A great sign appeared in heaven: a woman clothed with the sun, with the moon under her feet and a crown of twelve stars on her head…

…Then I heard a loud voice in heaven say:

“Now have come the salvation and the power
and the kingdom of our God,
and the authority of his Messiah.
For the accuser of our brothers and sisters,
who accuses them before our God day and night,
has been hurled down.
They triumphed over him
by the blood of the Lamb
and by the word of their testimony;
they did not love their lives so much
as to shrink from death.
Therefore rejoice, you heavens
and you who dwell in them!
But woe to the earth and the sea,
because the devil has gone down to you!
He is filled with fury,
because he knows that his time is short.”

Revelation 12:1, 10-12

I must admit that I was very apprehensive when I realised my blog posts for this week would be drawn from the Book of Revelation!  But as I read these scriptures carefully and meditate on them, I am so encouraged by the images that I see through the words of this passage in particular.  

Revelation 12 dovetails into our current morning series on the Attributes of God. I can clearly see God’s sovereignty/omnipotence (total rule and control over everything), His omnipresence (He is everywhere) and His omniscience (He knows everything past, present and future) in this chapter.

In verse 7 we have this fearsome image of Satan and his demons that are defeated in the heavens and flung to earth. Here on earth he leads us astray, but he knows that his time is short (verse 12b).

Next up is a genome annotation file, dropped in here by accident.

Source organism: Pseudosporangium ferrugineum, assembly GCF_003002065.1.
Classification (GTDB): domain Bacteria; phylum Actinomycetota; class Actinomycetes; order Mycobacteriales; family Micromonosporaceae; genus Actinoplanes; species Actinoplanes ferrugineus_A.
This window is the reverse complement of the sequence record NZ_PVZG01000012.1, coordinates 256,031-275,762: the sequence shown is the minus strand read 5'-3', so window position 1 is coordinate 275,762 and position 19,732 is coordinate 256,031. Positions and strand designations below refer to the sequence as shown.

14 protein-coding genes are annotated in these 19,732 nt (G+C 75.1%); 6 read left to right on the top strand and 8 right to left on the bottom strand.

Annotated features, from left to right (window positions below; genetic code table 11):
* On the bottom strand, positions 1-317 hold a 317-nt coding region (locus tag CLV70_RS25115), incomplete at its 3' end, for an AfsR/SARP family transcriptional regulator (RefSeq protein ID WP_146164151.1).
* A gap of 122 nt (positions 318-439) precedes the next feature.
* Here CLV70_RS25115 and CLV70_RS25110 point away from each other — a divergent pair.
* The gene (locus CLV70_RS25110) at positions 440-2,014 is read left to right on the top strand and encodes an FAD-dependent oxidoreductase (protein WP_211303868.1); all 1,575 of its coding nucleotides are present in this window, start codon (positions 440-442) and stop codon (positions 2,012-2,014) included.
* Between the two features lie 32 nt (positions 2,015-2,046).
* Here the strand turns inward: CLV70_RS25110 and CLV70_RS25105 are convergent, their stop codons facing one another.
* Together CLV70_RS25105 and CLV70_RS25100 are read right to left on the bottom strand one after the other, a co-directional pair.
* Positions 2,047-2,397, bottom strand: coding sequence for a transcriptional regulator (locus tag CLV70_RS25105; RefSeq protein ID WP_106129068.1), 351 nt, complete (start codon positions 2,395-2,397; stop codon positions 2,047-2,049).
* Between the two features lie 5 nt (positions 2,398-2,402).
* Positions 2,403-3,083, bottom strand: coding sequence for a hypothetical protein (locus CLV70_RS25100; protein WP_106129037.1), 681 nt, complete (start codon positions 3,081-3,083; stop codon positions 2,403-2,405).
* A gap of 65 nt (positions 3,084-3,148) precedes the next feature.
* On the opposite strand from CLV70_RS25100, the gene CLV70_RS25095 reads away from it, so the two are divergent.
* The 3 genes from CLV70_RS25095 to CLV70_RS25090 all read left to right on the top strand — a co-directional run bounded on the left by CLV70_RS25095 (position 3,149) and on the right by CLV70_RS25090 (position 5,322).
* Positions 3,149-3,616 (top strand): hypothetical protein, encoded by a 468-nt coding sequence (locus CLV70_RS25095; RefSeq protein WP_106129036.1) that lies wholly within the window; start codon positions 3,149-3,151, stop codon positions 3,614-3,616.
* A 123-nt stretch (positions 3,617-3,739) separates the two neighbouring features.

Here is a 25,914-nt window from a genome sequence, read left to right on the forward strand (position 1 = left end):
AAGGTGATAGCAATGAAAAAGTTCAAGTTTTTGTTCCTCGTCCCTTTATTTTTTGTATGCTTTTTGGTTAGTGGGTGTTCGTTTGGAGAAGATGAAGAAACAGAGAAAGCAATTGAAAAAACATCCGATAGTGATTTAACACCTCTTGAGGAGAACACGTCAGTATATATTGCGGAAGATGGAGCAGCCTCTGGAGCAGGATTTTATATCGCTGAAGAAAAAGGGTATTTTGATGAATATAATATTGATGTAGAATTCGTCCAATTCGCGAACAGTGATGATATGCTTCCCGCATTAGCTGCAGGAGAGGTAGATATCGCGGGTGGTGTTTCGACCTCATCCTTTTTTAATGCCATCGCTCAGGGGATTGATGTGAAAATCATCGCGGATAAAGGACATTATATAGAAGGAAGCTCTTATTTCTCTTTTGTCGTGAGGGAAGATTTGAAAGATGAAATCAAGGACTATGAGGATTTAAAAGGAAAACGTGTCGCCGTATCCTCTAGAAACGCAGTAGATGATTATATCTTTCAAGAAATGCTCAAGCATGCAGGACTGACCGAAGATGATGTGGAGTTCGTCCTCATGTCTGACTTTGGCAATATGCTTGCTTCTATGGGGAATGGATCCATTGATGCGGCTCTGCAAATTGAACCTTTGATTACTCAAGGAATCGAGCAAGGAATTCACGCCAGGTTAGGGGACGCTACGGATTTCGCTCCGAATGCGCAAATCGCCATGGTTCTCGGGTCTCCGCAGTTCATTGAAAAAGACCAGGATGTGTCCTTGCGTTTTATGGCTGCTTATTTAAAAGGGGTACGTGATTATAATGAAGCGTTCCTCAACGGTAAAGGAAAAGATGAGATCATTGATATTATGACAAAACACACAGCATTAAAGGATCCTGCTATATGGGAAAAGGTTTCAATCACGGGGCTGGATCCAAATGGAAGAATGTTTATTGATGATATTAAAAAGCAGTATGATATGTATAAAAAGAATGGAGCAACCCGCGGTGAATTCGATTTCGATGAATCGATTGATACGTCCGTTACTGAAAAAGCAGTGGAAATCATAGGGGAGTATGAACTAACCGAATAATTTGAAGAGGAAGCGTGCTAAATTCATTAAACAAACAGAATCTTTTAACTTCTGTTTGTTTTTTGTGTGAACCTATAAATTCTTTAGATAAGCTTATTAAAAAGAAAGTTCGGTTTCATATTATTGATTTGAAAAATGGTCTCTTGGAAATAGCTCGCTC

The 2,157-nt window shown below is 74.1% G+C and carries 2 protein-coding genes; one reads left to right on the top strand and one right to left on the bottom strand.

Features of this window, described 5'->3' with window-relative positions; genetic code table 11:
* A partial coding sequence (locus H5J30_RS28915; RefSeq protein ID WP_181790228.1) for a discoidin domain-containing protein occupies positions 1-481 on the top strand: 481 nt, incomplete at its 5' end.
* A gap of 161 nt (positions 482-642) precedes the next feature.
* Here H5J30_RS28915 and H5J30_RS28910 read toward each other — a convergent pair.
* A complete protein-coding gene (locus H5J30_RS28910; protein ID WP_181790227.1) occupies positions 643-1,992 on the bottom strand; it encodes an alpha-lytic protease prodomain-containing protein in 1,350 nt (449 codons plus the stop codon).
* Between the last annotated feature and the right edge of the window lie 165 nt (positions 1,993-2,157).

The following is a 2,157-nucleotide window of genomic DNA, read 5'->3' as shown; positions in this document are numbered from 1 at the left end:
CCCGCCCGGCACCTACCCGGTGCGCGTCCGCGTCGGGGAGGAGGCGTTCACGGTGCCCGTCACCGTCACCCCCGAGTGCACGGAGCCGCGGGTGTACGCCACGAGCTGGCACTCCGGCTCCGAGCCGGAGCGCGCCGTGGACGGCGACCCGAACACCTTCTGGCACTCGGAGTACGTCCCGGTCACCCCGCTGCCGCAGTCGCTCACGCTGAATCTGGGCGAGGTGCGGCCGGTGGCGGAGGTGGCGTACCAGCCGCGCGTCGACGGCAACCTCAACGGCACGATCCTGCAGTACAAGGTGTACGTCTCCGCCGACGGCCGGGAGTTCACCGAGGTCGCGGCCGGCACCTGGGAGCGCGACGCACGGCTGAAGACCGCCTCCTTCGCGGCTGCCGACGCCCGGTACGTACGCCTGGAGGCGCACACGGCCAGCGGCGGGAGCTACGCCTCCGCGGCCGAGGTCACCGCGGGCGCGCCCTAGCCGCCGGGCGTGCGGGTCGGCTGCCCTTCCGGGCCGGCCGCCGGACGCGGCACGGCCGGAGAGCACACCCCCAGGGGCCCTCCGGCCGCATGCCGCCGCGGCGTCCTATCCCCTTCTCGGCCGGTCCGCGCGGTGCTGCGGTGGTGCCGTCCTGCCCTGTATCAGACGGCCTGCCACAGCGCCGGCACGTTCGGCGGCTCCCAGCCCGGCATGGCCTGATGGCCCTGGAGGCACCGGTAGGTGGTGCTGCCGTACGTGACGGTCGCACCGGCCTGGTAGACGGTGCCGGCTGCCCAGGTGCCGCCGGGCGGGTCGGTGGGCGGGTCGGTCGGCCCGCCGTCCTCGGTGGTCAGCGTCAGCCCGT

Through the blood of Christ, and what He did for us on the cross, we don’t have to fear this terrifying red dragon who symbolises the distractions of this world, which ultimately lead to separation from God.

Our God knows that He will triumph over Satan and through the sacrifice of Jesus, already has. I guess that this is why Satan is so furious (verse 12b) and is working so hard at causing us to stumble and fall away from God before he is flung into the eternal pit.

Verse 17 is a very sober warning to all Christians – until Jesus returns, Satan will always be at war with us. He is constantly chipping away at our spiritual armour and wanting us to place our reliance on ourselves, and not on God. In our relatively comfortable society, Satan’s distractions are very subtle and we fall into the trap of thinking that we are ‘good’ people and ‘alright’ in God’s eyes. Beware of that dangerous dragon! As we learnt a few weeks ago in Graham’s sermon on God’s holiness: God is so infinitely superior and so perfect, that without His help, we can never come into His presence unless He makes us perfect. Thanks be to God, He did, through Jesus’ sacrifice on the cross.  

So, as we learnt in Ecclesiastes, we can enjoy this earth and what God has given us, no matter how big or small. But we must guard against making the here and now into a false god, and must constantly remind ourselves to turn our eyes to Jesus and to focus on eternity.  

Prayer: Heavenly Father, please help us to keep our eyes firmly fixed on You and what You have done for us in Jesus rather than be distracted by Satan and the things of this world. Amen


26 November 2018

Revelation 11
Psalm 127

Unless the Lord builds the house,
the builders labor in vain.
Unless the Lord watches over the city,
the guards stand watch in vain.
In vain you rise early
and stay up late,
toiling for food to eat—
for he grants sleep to those he loves.

Psalm 127:1-2

The first stanza of this Psalm really resonated with me as we approach the end of the year with the busyness of getting up to date at work, functions (both work and social) and the general tiredness of a full year.